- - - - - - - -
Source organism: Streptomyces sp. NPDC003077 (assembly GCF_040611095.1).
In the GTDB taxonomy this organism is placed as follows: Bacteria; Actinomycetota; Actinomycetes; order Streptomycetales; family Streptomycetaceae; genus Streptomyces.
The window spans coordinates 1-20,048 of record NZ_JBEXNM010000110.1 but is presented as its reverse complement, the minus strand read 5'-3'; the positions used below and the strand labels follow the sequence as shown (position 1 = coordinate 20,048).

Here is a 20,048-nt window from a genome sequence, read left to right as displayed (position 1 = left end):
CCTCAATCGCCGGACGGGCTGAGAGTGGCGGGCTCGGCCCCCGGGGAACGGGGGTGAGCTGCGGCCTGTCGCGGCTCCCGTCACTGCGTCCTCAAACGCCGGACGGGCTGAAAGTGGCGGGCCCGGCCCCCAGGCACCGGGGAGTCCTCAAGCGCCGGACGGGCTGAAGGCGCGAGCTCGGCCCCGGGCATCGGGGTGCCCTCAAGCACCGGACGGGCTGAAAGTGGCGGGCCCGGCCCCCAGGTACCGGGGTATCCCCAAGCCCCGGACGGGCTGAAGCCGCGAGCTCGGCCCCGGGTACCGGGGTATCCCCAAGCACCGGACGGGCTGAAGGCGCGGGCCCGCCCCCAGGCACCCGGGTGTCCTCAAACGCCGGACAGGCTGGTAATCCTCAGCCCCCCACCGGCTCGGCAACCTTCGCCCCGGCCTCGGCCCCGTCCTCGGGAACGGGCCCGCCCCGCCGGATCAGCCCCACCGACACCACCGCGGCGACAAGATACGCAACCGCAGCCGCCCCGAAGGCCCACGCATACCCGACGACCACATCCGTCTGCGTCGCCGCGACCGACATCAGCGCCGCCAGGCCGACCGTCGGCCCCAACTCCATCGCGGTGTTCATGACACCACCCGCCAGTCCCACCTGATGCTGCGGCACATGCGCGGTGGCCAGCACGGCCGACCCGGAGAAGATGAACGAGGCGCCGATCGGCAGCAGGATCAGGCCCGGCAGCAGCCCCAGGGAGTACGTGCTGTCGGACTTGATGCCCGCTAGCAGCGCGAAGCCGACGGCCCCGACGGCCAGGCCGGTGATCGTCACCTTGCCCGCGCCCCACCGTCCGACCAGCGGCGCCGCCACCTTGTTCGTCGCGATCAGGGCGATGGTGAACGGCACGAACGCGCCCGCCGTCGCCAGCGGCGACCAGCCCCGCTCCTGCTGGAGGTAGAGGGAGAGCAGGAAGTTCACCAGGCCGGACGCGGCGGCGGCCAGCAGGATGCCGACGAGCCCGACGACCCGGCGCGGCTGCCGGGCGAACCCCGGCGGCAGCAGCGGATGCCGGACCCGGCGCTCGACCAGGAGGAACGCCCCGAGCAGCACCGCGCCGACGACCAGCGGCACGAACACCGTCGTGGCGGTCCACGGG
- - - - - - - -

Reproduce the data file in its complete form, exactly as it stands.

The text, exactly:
Source organism: Streptomyces sp. NPDC003077 (assembly GCF_040611095.1).
In the GTDB taxonomy this organism is placed as follows: Bacteria; Actinomycetota; Actinomycetes; order Streptomycetales; family Streptomycetaceae; genus Streptomyces.
The window spans coordinates 1-20,048 of record NZ_JBEXNM010000110.1 but is presented as its reverse complement, the minus strand read 5'-3'; the positions used below and the strand labels follow the sequence as shown (position 1 = coordinate 20,048).

Here is a 20,048-nt window from a genome sequence, read left to right as displayed (position 1 = left end):
CCTCAATCGCCGGACGGGCTGAGAGTGGCGGGCTCGGCCCCCGGGGAACGGGGGTGAGCTGCGGCCTGTCGCGGCTCCCGTCACTGCGTCCTCAAACGCCGGACGGGCTGAAAGTGGCGGGCCCGGCCCCCAGGCACCGGGGAGTCCTCAAGCGCCGGACGGGCTGAAGGCGCGAGCTCGGCCCCGGGCATCGGGGTGCCCTCAAGCACCGGACGGGCTGAAAGTGGCGGGCCCGGCCCCCAGGTACCGGGGTATCCCCAAGCCCCGGACGGGCTGAAGCCGCGAGCTCGGCCCCGGGTACCGGGGTATCCCCAAGCACCGGACGGGCTGAAGGCGCGGGCCCGCCCCCAGGCACCCGGGTGTCCTCAAACGCCGGACAGGCTGGTAATCCTCAGCCCCCCACCGGCTCGGCAACCTTCGCCCCGGCCTCGGCCCCGTCCTCGGGAACGGGCCCGCCCCGCCGGATCAGCCCCACCGACACCACCGCGGCGACAAGATACGCAACCGCAGCCGCCCCGAAGGCCCACGCATACCCGACGACCACATCCGTCTGCGTCGCCGCGACCGACATCAGCGCCGCCAGGCCGACCGTCGGCCCCAACTCCATCGCGGTGTTCATGACACCACCCGCCAGTCCCACCTGATGCTGCGGCACATGCGCGGTGGCCAGCACGGCCGACCCGGAGAAGATGAACGAGGCGCCGATCGGCAGCAGGATCAGGCCCGGCAGCAGCCCCAGGGAGTACGTGCTGTCGGACTTGATGCCCGCTAGCAGCGCGAAGCCGACGGCCCCGACGGCCAGGCCGGTGATCGTCACCTTGCCCGCGCCCCACCGTCCGACCAGCGGCGCCGCCACCTTGTTCGTCGCGATCAGGGCGATGGTGAACGGCACGAACGCGCCCGCCGTCGCCAGCGGCGACCAGCCCCGCTCCTGCTGGAGGTAGAGGGAGAGCAGGAAGTTCACCAGGCCGGACGCGGCGGCGGCCAGCAGGATGCCGACGAGCCCGACGACCCGGCGCGGCTGCCGGGCGAACCCCGGCGGCAGCAGCGGATGCCGGACCCGGCGCTCGACCAGGAGGAACGCCCCGAGCAGCACCGCGCCGACGACCAGCGGCACGAACACCGTCGTGGCGGTCCACGGG